Duplicates may occur when users store multiple copies of the same file or create full backups on their system to safeguard against accidental deletion of files.  Cloud based backup systems may also result in duplication of data, if full backups are performed repeatedly without putting in place systems that check for duplicate data. Incremental backups can further add to the process of creating duplicate data under certain circumstances.  De-duplication systems may be designed to identify data duplicates at a chunk level or a granular level and weed out duplicates before data is encrypted and stored or after data is encrypted/compressed and stored.

One of the biggest challenges faced by deduplication algorithm designers is the challenge of “When”. When should de-duplication of data kick in?  The thumb rule is that de-duplication should be completed before encryption/compression of data.  Compression/encryption scrambles data. The de-duplication system may fail to identify duplicates in a set of compressed/encrypted data. While database administrators may be happy with encryption/compression for reasons of security or speed, De-duplication algorithm designers may have a quarrel with the process.  If deduplication is to be done at destination, data will have to be decompressed/ decrypted before deduplication can be attempted. It may be simpler and even cheaper to complete deduplication before encryption/compression at source even though it is time consuming.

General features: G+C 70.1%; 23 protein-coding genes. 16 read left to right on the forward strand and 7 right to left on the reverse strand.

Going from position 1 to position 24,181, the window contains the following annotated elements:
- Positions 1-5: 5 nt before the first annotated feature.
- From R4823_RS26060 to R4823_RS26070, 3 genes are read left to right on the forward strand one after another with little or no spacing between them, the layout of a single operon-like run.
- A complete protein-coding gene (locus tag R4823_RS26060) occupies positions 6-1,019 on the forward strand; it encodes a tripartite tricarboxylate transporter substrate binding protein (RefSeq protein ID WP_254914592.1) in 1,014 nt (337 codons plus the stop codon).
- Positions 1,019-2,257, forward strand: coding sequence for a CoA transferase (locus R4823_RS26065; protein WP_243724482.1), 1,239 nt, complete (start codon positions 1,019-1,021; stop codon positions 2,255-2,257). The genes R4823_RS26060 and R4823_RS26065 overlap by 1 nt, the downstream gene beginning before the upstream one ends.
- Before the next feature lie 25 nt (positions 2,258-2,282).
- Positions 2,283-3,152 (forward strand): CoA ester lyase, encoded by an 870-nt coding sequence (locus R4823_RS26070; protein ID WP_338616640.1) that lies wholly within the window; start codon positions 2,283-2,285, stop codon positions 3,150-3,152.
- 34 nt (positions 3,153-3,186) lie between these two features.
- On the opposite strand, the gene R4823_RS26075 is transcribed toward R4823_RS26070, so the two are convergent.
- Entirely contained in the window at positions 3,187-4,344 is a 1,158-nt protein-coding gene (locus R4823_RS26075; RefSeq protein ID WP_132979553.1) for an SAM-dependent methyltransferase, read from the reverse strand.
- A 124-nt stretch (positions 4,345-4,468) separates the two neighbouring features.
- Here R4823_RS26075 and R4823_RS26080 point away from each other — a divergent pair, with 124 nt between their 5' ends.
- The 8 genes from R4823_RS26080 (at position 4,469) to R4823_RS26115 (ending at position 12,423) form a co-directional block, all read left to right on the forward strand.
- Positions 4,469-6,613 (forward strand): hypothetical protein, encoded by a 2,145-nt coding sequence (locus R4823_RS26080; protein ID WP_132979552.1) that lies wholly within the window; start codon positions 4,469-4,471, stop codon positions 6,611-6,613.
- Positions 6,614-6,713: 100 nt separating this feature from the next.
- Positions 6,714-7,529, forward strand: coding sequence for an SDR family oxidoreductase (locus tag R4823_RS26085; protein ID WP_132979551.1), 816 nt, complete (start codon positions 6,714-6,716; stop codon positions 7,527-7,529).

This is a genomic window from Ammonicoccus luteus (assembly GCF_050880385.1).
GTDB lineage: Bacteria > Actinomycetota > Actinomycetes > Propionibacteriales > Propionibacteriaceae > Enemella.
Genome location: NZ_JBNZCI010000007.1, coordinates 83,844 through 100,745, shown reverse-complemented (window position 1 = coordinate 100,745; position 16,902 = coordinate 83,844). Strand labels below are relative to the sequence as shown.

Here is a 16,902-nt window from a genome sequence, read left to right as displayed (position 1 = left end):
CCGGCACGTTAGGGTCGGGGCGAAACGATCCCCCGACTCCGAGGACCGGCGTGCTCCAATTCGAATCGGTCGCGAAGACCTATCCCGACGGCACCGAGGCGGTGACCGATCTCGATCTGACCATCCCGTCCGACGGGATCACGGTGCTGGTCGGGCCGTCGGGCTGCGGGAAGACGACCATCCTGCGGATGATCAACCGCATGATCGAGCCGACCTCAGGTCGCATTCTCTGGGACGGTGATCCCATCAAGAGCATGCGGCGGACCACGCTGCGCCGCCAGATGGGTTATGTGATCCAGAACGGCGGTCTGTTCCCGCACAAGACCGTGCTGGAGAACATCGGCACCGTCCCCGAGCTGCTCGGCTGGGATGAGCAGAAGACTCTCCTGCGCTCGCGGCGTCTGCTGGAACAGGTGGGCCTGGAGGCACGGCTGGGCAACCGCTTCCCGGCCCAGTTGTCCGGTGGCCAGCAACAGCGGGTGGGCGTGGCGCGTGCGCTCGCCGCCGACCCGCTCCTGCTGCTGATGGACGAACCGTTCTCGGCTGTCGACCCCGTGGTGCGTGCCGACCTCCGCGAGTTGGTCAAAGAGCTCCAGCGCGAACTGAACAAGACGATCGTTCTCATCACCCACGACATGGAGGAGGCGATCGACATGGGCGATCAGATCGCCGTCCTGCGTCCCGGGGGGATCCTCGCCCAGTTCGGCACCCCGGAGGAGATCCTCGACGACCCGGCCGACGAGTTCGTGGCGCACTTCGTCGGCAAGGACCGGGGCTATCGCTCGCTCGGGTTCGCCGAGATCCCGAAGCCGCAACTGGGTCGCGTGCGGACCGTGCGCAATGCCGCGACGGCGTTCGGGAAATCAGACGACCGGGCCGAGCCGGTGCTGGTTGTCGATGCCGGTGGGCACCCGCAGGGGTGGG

The next big challenge of deduplication is “How”.  Where enterprises multiplex different kinds of backup and one of the backup systems involves use of virtual tape libraries, deduplication becomes complex. Multiplexing different backups to a single tape drive may result in scrambling of data and confounding of dedupe even when it is able to identify that the backup is from different streams.

The restore challenge is another big challenge in deduplication.  This problem is often referred to as dedupe tax. Deduplication systems cause recent backups to be recorded in a fragmented way. Restoring the complete backup using the references to original files that have been backed up earlier and not backed up again can be a time consuming process.  However, in systems that have adopted continuous backup, this challenge gets addressed and restore takes less time.

Despite all the above challenges, data dedupe systems make a significant contribution to the state of your backup and recovery systems. The benefits outweigh the problems and consequently cloud service providers take on the challenges head on and resolve them in innovative ways.